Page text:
PUTNAM: Yup. You tell me how many choral societies there are in an Italian region, and I will tell you plus or minus three days how long it will take you to get your health bills reimbursed by its regional government.

EDGERTON: So, Alexis de Tocqueville got it right when he pointed out in Democracy in America the critical importance of voluntary associations. Is this thesis pretty well accepted now in the academic circles you travel in?

PUTNAM: Well, as you know, nothing is settled in academic life. But let me distinguish two propositions that I laid out in the book, one of which is pretty widely shared, the other of which is still debated.

The first proposition is that if you want to know why democracy works in some places and not others, de Tocqueville was right . . . it's the strength of civil society.

But the second is that if we ask why some places have a stronger civil society than others . . . why there are more football clubs and choral societies in one region than another . . . the answer gets more complicated. As you know, in my book I went back a thousand years and traced some deep historical roots. But there is professional debate about this historical argument.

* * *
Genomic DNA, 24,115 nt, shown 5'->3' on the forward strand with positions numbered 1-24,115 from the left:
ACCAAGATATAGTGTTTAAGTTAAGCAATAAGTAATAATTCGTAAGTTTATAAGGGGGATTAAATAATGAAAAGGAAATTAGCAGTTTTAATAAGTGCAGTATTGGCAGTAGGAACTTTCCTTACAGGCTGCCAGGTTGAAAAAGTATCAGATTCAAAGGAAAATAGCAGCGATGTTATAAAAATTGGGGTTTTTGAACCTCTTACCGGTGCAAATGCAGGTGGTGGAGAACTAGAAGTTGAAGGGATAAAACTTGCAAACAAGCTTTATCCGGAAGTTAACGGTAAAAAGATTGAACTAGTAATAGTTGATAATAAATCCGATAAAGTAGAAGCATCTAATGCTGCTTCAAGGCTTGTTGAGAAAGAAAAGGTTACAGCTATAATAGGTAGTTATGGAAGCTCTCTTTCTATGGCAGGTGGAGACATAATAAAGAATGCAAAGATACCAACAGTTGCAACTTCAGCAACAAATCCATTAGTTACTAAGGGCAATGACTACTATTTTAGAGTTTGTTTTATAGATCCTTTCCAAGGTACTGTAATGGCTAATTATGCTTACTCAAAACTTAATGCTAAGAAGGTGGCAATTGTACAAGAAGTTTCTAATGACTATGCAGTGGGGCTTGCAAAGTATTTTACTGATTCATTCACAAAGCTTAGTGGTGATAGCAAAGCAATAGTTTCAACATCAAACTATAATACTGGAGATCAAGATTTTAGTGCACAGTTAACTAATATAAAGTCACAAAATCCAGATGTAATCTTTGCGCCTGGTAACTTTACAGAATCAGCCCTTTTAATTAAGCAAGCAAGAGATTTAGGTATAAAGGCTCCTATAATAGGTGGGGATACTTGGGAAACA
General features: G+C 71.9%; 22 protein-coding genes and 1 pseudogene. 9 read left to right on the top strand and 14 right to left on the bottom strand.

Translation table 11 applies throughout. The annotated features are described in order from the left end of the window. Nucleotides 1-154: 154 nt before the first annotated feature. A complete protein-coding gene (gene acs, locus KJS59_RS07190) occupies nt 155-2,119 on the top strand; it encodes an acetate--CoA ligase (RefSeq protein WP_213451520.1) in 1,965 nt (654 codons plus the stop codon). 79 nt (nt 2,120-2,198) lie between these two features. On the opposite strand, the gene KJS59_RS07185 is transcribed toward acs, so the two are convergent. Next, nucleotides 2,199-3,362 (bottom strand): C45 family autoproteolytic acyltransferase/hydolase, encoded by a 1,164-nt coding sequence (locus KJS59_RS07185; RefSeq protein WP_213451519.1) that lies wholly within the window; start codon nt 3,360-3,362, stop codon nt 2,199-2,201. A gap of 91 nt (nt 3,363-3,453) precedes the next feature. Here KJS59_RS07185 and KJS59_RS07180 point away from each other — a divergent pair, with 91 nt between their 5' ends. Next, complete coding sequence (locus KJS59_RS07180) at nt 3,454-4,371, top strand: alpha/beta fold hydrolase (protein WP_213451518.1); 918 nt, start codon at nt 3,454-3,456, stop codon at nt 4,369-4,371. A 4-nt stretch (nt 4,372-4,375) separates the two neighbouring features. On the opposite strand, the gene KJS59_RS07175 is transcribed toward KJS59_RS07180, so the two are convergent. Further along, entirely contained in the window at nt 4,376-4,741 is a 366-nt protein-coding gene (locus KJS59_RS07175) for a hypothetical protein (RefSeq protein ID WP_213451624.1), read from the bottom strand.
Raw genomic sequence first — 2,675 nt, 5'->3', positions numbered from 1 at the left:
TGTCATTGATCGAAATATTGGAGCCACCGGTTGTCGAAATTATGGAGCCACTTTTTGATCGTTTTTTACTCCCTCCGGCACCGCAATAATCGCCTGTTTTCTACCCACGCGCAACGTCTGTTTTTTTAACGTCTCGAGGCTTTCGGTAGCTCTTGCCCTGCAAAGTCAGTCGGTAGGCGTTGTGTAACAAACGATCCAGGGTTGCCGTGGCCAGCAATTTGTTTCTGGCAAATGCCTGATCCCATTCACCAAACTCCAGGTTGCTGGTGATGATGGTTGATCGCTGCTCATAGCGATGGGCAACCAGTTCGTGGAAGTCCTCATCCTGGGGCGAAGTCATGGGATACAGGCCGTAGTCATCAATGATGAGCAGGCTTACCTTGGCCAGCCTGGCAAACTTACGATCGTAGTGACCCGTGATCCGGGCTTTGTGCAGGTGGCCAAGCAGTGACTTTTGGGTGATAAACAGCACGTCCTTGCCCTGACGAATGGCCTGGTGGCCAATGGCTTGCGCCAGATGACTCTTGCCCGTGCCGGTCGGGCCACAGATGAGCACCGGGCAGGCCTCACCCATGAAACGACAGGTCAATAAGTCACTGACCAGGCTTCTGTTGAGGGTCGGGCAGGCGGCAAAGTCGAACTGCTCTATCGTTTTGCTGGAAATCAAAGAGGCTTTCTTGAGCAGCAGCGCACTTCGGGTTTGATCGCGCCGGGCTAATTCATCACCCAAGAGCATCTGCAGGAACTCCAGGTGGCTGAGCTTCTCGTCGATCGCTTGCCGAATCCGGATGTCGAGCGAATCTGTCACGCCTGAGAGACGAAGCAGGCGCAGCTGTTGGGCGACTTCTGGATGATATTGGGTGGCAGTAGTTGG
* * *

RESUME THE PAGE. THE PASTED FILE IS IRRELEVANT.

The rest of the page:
EDGERTON: You also found in your work in Italy that the various forms of civic engagement are interrelated. Participation in civic associations, newspaper readership, voter turnout, . . . they all go together.

PUTNAM: That's right. If a region is high on one, it's high on the others.

That's true, by the way, in the United States, too. Just yesterday, I was looking at how voter turnout, membership in groups, and indicators of social trust are all correlated in different states. People in Minnesota, for example, are the most trusting people in the United States. They are also among the most intense joiners. And they are the most likely to turn out to vote.

EDGERTON: That's a nice segue to your current research into American civic life. You're a scholar of international affairs and economic development; how and why did you shift your focus to our own country?

PUTNAM: For many years, I've been worried . . . as a citizen . . . about things like the collapse of trust in public authorities. When I was growing up in the 1950s and 1960s, 75 percent of Americans said that they trusted their government to do the right thing. Last year, same survey, same question, it was 19 percent.

As I was finishing my book on Italy, it occurred to me that what I was finding out as a scholar of Italian politics was connected to what worried me as an American citizen -- namely, the sense that our national experiment in democratic self- government is faltering. So I started digging around about trends in civic engagement in America. As I said earlier, I frankly was astonished.

EDGERTON: So you've now mounted a serious research effort? PUTNAM: I have seven research assistants working on this broad project about what I like to call "social capital" . . . the networks and norms of civil society. My study question is: What's been happening to our social capital? As I reported in "Bowling Alone," what we're finding is that it's collapsing.